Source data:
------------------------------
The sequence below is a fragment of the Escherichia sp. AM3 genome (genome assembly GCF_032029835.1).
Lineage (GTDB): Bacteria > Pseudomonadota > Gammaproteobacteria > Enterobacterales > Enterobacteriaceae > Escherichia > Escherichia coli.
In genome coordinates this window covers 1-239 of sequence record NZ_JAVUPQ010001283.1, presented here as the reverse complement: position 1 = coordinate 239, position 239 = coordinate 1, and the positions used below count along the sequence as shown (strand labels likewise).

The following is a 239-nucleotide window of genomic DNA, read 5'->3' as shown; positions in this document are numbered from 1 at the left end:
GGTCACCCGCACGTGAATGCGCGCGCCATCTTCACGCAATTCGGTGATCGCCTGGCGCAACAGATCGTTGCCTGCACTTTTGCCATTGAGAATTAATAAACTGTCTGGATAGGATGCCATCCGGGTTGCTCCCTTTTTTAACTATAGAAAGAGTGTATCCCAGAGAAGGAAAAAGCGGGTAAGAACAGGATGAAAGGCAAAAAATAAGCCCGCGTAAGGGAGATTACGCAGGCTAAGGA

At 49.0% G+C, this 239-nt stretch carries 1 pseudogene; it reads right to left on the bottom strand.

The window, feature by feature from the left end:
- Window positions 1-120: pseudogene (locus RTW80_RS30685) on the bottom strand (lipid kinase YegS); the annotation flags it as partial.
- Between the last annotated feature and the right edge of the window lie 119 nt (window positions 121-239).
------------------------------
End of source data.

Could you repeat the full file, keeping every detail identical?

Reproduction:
The sequence below is a fragment of the Escherichia sp. AM3 genome (genome assembly GCF_032029835.1).
Lineage (GTDB): Bacteria > Pseudomonadota > Gammaproteobacteria > Enterobacterales > Enterobacteriaceae > Escherichia > Escherichia coli.
In genome coordinates this window covers 1-239 of sequence record NZ_JAVUPQ010001283.1, presented here as the reverse complement: position 1 = coordinate 239, position 239 = coordinate 1, and the positions used below count along the sequence as shown (strand labels likewise).

The following is a 239-nucleotide window of genomic DNA, read 5'->3' as shown; positions in this document are numbered from 1 at the left end:
GGTCACCCGCACGTGAATGCGCGCGCCATCTTCACGCAATTCGGTGATCGCCTGGCGCAACAGATCGTTGCCTGCACTTTTGCCATTGAGAATTAATAAACTGTCTGGATAGGATGCCATCCGGGTTGCTCCCTTTTTTAACTATAGAAAGAGTGTATCCCAGAGAAGGAAAAAGCGGGTAAGAACAGGATGAAAGGCAAAAAATAAGCCCGCGTAAGGGAGATTACGCAGGCTAAGGA

At 49.0% G+C, this 239-nt stretch carries 1 pseudogene; it reads right to left on the bottom strand.

The window, feature by feature from the left end:
- Window positions 1-120: pseudogene (locus RTW80_RS30685) on the bottom strand (lipid kinase YegS); the annotation flags it as partial.
- Between the last annotated feature and the right edge of the window lie 119 nt (window positions 121-239).